As discussed above, international law has not yet resolved ambiguities over the characterization of information warfare activities, and must face a conflict between the international system of sovereign states and the realities of global networks. International law thus leaves space for the United States and others to conduct information warfare activities, perhaps even in peacetime, without significant legal repercussions. Conversely, international law may permit attacks against the United States, as well as exacerbate U.S. difficulties in responding to attacks against it, particularly in peacetime.
The legal status quo may appear satisfactory to U.S. policymakers. As the United States apparently leads the world in information warfare development, an international legal regime that permits information attacks can give it an advantage, allowing the United States to apply its technological strength to international conflicts in ways beyond the capacities of anyone else. In the absence of conclusive legal authority indicating, say, that particular information warfare attacks are "armed attacks," "aggression," or "force," the United States can act with some confidence that its acts will not be held to be so. Given its position in the world, the United States will have the opportunity to begin the state practice that can establish international norms and, perhaps, customary international law. To an extent, then, given the United States' voice in world politics and predominant military might, the United States is in the positions of legislator, sheriff, and (perhaps, to its adversaries) executioner, and it has a lot of influence over the judge.
Despite its freedom to act, the United States should not be sanguine about the state of international law. The "legislator, sheriff, and executioner" may all live together in a large glass house. Just as the United States can attack, it can be attacked, and its actions in conducting attacks may provide precedent for attacks against it and its allies. Furthermore, just as U.S. capabilities may outstrip those of its potential adversaries, so too may its vulnerabilities, as it is perhaps uniquely dependent upon its information infrastructure for both civilian and military needs. If only to increase protection for U.S. systems, then, certain nonexclusive legal, diplomatic, or policy initiatives may be appropriate.
A first approach would be to clarify the delineation of such terms as "armed attack," "force," and others, so that the status of information warfare attacks under international law is understood. Without knowing the extent of U.S. offensive capabilities or defensive vulnerabilities, it is impossible for us to judge the desirability of limiting information warfare.206 The United States might support restrictive definitions of those terms, so as to preserve its ability to use its technological advantages, to protect potentially desirable technological developments, and to encourage the use of nonlethal methods of conflict; or it might support broad definitions, to help reduce the lawful methods by which adversaries can exploit its vulnerabilities. Definitions that included nonlethal information warfare attacks within "war" or "force" could give civilians a measure of protection from such attacks during times of peace, as they would increase the diplomatic and political repercussions of such attacks. To protect civilian targets during wartime, the United States could pursue treaties or other international understandings that the financial or other intangible damages caused by certain types of nonlethal information attacks are, indeed, the types of injuries against which humanitarian law should protect noncombatants.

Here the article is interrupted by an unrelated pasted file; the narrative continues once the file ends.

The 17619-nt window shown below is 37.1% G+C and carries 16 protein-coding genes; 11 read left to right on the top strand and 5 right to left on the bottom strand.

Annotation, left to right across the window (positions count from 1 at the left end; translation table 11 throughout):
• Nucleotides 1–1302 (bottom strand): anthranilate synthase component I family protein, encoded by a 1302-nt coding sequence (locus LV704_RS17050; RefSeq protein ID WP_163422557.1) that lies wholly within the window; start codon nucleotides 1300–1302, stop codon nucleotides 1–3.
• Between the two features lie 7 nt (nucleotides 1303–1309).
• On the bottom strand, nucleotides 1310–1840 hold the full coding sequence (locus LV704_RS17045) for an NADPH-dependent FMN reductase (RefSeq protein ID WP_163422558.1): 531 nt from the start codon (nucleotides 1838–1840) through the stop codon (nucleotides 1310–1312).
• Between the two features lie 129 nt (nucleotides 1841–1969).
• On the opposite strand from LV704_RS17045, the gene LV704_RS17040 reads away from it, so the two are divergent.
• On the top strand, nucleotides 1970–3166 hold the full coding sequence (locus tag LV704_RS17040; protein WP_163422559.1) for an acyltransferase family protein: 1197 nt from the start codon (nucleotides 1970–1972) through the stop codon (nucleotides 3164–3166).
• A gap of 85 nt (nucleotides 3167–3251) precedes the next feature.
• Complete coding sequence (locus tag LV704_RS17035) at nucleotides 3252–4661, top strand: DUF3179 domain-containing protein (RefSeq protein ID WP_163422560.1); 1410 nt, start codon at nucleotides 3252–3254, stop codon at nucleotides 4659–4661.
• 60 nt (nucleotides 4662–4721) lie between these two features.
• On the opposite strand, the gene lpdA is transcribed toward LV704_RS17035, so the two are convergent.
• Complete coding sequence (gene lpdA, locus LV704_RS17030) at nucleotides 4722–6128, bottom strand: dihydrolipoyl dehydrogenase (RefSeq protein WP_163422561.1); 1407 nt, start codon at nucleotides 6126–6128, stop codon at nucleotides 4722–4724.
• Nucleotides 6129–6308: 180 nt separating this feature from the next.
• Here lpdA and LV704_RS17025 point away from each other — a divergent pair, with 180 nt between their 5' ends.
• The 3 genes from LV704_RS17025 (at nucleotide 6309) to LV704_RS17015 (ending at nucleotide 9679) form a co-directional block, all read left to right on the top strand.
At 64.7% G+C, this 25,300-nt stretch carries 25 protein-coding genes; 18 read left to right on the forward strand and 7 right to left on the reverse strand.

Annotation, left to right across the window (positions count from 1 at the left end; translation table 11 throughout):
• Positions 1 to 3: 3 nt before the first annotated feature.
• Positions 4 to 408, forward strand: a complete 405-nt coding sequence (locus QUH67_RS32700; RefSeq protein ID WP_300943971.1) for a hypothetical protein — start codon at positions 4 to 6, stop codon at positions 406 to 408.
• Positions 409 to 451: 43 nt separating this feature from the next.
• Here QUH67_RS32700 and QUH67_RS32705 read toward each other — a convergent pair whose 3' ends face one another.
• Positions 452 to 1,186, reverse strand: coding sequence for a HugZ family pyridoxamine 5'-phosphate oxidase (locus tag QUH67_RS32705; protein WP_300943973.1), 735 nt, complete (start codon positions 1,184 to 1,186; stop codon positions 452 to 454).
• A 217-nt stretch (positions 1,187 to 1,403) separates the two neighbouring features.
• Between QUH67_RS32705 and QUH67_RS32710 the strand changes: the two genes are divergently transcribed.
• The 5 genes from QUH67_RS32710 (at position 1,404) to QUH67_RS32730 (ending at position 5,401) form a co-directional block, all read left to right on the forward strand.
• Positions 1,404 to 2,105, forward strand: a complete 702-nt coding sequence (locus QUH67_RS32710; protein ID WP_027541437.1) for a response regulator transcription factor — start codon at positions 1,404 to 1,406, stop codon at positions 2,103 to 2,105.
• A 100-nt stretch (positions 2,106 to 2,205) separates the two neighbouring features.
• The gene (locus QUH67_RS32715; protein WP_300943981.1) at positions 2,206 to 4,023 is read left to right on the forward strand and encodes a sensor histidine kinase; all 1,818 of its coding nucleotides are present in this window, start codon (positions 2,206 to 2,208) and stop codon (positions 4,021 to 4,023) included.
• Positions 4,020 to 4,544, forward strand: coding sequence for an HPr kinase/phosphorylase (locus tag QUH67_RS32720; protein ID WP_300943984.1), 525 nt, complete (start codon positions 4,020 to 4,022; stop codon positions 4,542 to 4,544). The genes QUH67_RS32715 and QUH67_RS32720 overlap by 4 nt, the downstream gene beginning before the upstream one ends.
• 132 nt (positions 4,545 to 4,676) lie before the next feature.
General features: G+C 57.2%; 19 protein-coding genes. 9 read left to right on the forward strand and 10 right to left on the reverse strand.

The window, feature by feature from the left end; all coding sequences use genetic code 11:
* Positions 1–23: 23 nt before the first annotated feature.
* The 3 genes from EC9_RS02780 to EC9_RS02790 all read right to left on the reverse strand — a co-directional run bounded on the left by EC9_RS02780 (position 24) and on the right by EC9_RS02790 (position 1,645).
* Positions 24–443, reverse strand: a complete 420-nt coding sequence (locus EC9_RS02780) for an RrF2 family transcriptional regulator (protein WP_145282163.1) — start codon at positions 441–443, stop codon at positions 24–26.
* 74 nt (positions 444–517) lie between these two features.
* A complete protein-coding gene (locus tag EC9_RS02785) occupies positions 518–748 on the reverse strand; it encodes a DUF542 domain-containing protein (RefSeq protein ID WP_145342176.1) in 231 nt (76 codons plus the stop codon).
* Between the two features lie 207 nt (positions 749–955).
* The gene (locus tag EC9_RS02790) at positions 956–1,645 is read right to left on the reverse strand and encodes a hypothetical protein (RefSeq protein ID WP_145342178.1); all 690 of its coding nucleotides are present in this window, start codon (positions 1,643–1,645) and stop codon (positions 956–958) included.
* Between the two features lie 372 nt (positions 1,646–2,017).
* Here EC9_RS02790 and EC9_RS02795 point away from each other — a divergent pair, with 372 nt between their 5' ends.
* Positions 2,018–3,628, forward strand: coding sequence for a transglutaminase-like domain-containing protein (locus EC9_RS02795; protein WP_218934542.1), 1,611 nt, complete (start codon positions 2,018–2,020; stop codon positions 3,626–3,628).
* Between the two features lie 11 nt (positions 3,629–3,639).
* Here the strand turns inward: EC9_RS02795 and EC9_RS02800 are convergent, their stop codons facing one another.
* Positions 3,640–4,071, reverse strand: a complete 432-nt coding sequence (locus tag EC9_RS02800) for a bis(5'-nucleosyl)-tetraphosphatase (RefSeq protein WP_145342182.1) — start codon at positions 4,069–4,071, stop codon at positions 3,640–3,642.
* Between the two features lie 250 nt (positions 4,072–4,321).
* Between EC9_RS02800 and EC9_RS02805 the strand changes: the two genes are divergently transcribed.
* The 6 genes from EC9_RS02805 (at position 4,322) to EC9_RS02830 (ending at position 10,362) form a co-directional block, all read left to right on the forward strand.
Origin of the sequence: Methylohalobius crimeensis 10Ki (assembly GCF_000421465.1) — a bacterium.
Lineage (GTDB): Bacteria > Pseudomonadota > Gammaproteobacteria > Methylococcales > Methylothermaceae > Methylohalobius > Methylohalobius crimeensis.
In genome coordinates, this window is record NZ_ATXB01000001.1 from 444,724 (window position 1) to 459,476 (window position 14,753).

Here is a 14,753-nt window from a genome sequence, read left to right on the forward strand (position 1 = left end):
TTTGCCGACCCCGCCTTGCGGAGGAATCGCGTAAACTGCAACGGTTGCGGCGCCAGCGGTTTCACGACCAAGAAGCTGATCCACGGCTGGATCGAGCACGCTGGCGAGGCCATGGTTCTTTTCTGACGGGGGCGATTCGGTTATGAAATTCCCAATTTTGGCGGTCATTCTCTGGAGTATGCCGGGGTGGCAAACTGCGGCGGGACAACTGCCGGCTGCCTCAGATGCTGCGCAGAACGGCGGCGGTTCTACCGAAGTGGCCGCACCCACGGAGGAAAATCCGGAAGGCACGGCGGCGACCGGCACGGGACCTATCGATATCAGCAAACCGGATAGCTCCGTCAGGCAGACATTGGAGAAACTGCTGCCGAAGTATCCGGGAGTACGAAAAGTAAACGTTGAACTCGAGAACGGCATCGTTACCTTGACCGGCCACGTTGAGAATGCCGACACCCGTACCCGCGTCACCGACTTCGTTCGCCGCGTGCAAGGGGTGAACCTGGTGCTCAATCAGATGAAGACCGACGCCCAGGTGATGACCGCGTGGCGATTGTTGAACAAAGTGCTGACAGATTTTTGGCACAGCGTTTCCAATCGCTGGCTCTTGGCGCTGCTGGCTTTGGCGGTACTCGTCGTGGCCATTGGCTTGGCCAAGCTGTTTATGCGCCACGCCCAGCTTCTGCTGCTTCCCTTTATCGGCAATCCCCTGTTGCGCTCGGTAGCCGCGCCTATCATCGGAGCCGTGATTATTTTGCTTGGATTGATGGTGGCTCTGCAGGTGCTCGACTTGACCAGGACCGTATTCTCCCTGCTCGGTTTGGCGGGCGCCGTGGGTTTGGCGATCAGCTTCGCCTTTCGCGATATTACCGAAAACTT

The United States may use several legal mechanisms to achieve the goal it chooses, ranging from a treaty setting out the circumstances in which certain types of information warfare are permissible, to silence on the subject to avoid hindrances on U.S. capabilities. Additionally, the United States could try to influence the development of customary international law regarding the appropriateness of information warfare. It may move for declarations of the UN General Assembly interpreting the Charter as it would apply to information warfare.207 U.S. statements of its views on the subject would have a significant effect both on the opinions of other states and, ultimately, the emergence of international norms regarding information attacks, or particular aspects thereof. Although customary international law traditionally evolved naturally from state practice over an extended period of time, states have recently pursued efforts to create customary law purposefully. Such efforts have been most visible in international forums, such as the General Assembly, which has passed declarations setting out world opinion as to the state of the law on such topics as the use of nuclear weapons, seabed mining, or the equation of Zionism with racism. 208
There is no reason, though, that an individual state could not set out to influence the development of customary legal norms, especially in an area such as information warfare, where that state leads the world in the development or application of the technologies and techniques to which these norms would be applied. U.S. efforts to draw world attention to dangers that information warfare poses could be counterproductive, however, as they might spur other countries' efforts to obtain or use information warfare weapons, and those countries may be suspicious of what they perceive to be U.S. efforts to protect its technological advantages or retard the development of others' capacities.